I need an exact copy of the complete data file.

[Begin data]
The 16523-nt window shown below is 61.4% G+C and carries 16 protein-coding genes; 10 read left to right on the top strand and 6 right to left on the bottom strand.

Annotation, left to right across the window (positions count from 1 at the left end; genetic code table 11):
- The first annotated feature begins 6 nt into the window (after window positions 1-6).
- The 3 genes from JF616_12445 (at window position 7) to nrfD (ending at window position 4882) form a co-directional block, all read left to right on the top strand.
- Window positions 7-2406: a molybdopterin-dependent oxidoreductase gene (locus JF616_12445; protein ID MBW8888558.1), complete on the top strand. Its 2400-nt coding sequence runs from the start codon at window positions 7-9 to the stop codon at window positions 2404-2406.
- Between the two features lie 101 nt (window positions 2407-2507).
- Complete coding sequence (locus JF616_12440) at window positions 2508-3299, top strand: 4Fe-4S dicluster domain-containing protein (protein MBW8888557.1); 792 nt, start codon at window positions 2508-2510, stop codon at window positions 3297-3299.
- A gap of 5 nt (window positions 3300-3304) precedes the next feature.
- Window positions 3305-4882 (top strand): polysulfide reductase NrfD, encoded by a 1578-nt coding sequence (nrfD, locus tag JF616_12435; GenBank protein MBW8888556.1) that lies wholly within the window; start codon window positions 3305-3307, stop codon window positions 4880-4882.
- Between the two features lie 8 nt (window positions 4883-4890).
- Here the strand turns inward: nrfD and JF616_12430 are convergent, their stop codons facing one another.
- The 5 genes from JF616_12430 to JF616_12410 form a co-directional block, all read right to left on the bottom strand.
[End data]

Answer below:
The 16523-nt window shown below is 61.4% G+C and carries 16 protein-coding genes; 10 read left to right on the top strand and 6 right to left on the bottom strand.

Annotation, left to right across the window (positions count from 1 at the left end; genetic code table 11):
- The first annotated feature begins 6 nt into the window (after window positions 1-6).
- The 3 genes from JF616_12445 (at window position 7) to nrfD (ending at window position 4882) form a co-directional block, all read left to right on the top strand.
- Window positions 7-2406: a molybdopterin-dependent oxidoreductase gene (locus JF616_12445; protein ID MBW8888558.1), complete on the top strand. Its 2400-nt coding sequence runs from the start codon at window positions 7-9 to the stop codon at window positions 2404-2406.
- Between the two features lie 101 nt (window positions 2407-2507).
- Complete coding sequence (locus JF616_12440) at window positions 2508-3299, top strand: 4Fe-4S dicluster domain-containing protein (protein MBW8888557.1); 792 nt, start codon at window positions 2508-2510, stop codon at window positions 3297-3299.
- A gap of 5 nt (window positions 3300-3304) precedes the next feature.
- Window positions 3305-4882 (top strand): polysulfide reductase NrfD, encoded by a 1578-nt coding sequence (nrfD, locus tag JF616_12435; GenBank protein MBW8888556.1) that lies wholly within the window; start codon window positions 3305-3307, stop codon window positions 4880-4882.
- Between the two features lie 8 nt (window positions 4883-4890).
- Here the strand turns inward: nrfD and JF616_12430 are convergent, their stop codons facing one another.
- The 5 genes from JF616_12430 to JF616_12410 form a co-directional block, all read right to left on the bottom strand.